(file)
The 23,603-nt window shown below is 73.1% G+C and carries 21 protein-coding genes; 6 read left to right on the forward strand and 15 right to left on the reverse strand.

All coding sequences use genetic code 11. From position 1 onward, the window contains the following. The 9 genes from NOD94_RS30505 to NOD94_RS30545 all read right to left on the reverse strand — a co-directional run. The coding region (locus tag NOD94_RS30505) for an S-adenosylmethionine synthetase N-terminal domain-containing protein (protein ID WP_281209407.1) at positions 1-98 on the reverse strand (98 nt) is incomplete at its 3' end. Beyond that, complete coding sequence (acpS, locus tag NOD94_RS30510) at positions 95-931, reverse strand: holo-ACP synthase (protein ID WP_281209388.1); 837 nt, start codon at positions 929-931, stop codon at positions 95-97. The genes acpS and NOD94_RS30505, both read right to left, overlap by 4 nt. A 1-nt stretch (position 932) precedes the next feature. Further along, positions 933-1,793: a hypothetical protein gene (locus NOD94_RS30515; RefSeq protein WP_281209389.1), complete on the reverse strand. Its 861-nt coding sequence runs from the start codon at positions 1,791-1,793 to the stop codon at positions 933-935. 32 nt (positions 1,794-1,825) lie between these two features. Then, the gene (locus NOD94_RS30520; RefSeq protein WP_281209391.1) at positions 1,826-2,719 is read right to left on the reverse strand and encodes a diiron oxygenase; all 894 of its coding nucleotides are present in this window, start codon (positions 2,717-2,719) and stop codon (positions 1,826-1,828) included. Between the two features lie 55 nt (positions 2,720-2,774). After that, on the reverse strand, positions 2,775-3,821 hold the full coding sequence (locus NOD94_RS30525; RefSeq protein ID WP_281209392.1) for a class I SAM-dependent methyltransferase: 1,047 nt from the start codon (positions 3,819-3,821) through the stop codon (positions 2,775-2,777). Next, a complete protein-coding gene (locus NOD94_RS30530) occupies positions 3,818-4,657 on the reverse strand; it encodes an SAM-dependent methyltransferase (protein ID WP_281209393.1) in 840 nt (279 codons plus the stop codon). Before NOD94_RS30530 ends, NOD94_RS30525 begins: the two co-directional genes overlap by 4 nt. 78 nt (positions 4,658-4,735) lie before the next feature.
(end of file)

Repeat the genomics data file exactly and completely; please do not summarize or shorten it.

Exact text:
The 23,603-nt window shown below is 73.1% G+C and carries 21 protein-coding genes; 6 read left to right on the forward strand and 15 right to left on the reverse strand.

All coding sequences use genetic code 11. From position 1 onward, the window contains the following. The 9 genes from NOD94_RS30505 to NOD94_RS30545 all read right to left on the reverse strand — a co-directional run. The coding region (locus tag NOD94_RS30505) for an S-adenosylmethionine synthetase N-terminal domain-containing protein (protein ID WP_281209407.1) at positions 1-98 on the reverse strand (98 nt) is incomplete at its 3' end. Beyond that, complete coding sequence (acpS, locus tag NOD94_RS30510) at positions 95-931, reverse strand: holo-ACP synthase (protein ID WP_281209388.1); 837 nt, start codon at positions 929-931, stop codon at positions 95-97. The genes acpS and NOD94_RS30505, both read right to left, overlap by 4 nt. A 1-nt stretch (position 932) precedes the next feature. Further along, positions 933-1,793: a hypothetical protein gene (locus NOD94_RS30515; RefSeq protein WP_281209389.1), complete on the reverse strand. Its 861-nt coding sequence runs from the start codon at positions 1,791-1,793 to the stop codon at positions 933-935. 32 nt (positions 1,794-1,825) lie between these two features. Then, the gene (locus NOD94_RS30520; RefSeq protein WP_281209391.1) at positions 1,826-2,719 is read right to left on the reverse strand and encodes a diiron oxygenase; all 894 of its coding nucleotides are present in this window, start codon (positions 2,717-2,719) and stop codon (positions 1,826-1,828) included. Between the two features lie 55 nt (positions 2,720-2,774). After that, on the reverse strand, positions 2,775-3,821 hold the full coding sequence (locus NOD94_RS30525; RefSeq protein ID WP_281209392.1) for a class I SAM-dependent methyltransferase: 1,047 nt from the start codon (positions 3,819-3,821) through the stop codon (positions 2,775-2,777). Next, a complete protein-coding gene (locus NOD94_RS30530) occupies positions 3,818-4,657 on the reverse strand; it encodes an SAM-dependent methyltransferase (protein ID WP_281209393.1) in 840 nt (279 codons plus the stop codon). Before NOD94_RS30530 ends, NOD94_RS30525 begins: the two co-directional genes overlap by 4 nt. 78 nt (positions 4,658-4,735) lie before the next feature.